Samoa creates new legacy for future Games

Development partners across the world have banded together to give $400,000 tala to the Pacific Games to make it the first "green" event in the region.

Implemented by the Secretariat of the Pacific Regional Environment Program (S.P.R.E.P.) and the Ministry of Natural Resources and Environment, the "Greening of the Games" includes waste management initiatives and promoting reusable or recyclable products during the two week sports event.

New Zealand, Australia, the United Kingdom, France, and United Nations Environment Program each contributed to the fund of $400,000, which among other things has enabled the Games to procure water stations which after the games will be distributed to schools.

Director General of S.P.R.E.P., Leota Kosi Latu, said the initiative is a milestone for the region.

“I believe this is the first serious effort by a host country to try and green the games,” he said.

The Games officials, athletes and volunteers have all been given reusable, durable water bottles, and food vendors and caterers must serve food in recyclable cardboard or palm packaging, not in Styrofoam.

Styrofoam, used for food packaging because of its cheapness and ability to store food at chosen temperature, takes around 500 years to break down in a landfill, and easily breaks into little pieces which end up in the oceans, affecting sea life and food systems.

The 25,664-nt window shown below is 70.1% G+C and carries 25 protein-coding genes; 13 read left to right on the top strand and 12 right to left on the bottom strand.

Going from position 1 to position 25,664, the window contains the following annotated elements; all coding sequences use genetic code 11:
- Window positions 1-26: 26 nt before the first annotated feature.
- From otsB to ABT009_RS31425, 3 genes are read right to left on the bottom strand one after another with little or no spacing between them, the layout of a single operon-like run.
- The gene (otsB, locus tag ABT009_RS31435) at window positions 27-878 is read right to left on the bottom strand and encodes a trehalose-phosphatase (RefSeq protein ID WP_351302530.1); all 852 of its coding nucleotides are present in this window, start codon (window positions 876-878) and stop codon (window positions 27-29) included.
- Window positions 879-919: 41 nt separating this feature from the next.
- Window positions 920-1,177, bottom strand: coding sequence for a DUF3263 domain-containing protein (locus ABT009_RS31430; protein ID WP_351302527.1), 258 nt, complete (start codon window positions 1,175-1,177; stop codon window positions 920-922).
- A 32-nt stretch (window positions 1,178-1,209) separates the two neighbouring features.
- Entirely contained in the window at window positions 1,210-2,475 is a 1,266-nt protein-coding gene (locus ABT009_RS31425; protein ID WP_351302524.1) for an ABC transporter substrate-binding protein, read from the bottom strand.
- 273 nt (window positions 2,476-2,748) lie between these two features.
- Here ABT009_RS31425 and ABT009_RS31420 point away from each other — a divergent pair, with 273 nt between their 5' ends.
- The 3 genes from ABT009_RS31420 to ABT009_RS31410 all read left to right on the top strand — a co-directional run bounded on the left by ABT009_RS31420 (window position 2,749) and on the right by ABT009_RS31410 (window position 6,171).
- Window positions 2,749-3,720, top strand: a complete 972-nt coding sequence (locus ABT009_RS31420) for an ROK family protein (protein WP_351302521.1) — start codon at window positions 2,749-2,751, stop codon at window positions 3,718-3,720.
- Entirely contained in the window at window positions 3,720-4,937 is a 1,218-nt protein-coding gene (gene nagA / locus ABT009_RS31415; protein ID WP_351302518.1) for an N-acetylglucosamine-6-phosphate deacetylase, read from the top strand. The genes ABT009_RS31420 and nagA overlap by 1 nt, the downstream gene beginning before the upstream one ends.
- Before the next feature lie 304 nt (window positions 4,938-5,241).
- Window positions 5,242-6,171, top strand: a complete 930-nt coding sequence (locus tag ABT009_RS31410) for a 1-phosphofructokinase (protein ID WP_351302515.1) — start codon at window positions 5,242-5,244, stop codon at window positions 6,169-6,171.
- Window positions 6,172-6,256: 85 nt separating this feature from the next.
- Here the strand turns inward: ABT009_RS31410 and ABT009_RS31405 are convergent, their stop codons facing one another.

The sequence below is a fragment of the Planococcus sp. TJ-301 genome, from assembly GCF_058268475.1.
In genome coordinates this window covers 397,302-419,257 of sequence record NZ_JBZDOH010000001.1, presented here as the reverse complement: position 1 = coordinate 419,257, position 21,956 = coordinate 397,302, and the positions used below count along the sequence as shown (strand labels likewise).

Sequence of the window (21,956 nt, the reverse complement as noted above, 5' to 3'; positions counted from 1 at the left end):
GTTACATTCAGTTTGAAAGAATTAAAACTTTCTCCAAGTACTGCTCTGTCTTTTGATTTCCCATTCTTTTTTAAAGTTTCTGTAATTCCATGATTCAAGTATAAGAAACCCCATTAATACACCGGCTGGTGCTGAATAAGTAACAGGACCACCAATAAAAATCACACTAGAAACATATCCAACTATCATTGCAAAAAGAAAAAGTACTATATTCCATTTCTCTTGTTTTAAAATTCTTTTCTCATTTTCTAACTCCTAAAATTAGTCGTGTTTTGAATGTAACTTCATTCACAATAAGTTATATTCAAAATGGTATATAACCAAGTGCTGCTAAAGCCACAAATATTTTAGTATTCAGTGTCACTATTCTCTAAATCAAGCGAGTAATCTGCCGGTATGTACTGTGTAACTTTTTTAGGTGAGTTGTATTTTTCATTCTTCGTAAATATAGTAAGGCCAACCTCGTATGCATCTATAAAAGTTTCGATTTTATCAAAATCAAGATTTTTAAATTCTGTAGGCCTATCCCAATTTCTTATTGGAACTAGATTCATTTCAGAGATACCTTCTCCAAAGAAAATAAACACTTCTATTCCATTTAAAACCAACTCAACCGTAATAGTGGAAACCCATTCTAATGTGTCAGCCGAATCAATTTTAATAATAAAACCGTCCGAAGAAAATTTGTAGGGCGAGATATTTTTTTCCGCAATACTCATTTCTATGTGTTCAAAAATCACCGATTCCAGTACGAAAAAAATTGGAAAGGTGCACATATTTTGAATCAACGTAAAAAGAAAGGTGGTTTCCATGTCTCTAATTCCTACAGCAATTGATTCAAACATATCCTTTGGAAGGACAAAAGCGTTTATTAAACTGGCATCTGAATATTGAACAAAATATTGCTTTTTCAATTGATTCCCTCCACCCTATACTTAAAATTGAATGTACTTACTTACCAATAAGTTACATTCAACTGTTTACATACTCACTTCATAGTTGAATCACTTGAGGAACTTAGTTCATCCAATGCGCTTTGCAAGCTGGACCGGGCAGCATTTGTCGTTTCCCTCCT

While the public spectators might bring in the odd water bottle or plastic box, Leota hopes each event will be as plastic free as possible.

The waste management initiatives are important not only for sorting rubbish into waste and recyclables, but also to collect data on habits and waste use.

“We want to provide a legacy for future Games,” said Leota.

The Solomon Islands are already following suit, he announced. The next Pacific Games, hosted there in 2023 will be adopting the ‘plastic free’ theme and using the blueprint developed by Samoa for waste management and awareness.

Australian High Commissioner, Sara Moriarty, congratulated Samoa and S.P.R.E.P on the achievement, saying it demonstrates the strength of Samoa’s leadership in the region.

“This is an example of what people can do when they put their minds to it.”

And New Zealand’s first secretary for development, Taua Pati Gagau, acknowledged how far ahead Samoa is in the region in the fight against pollution and its impact on climate change. 

On the 1st of July, New Zealand’s own ban on single use plastic bags came into effect. “We are just catching up,” Taua said.

Head of U.N.E.P., Sefanaia Nawadra, and Deputy High Commissioner of the United Kingdom Robert Contractor also offered their congratulations, and their pride in collaborating on issues of global importance.

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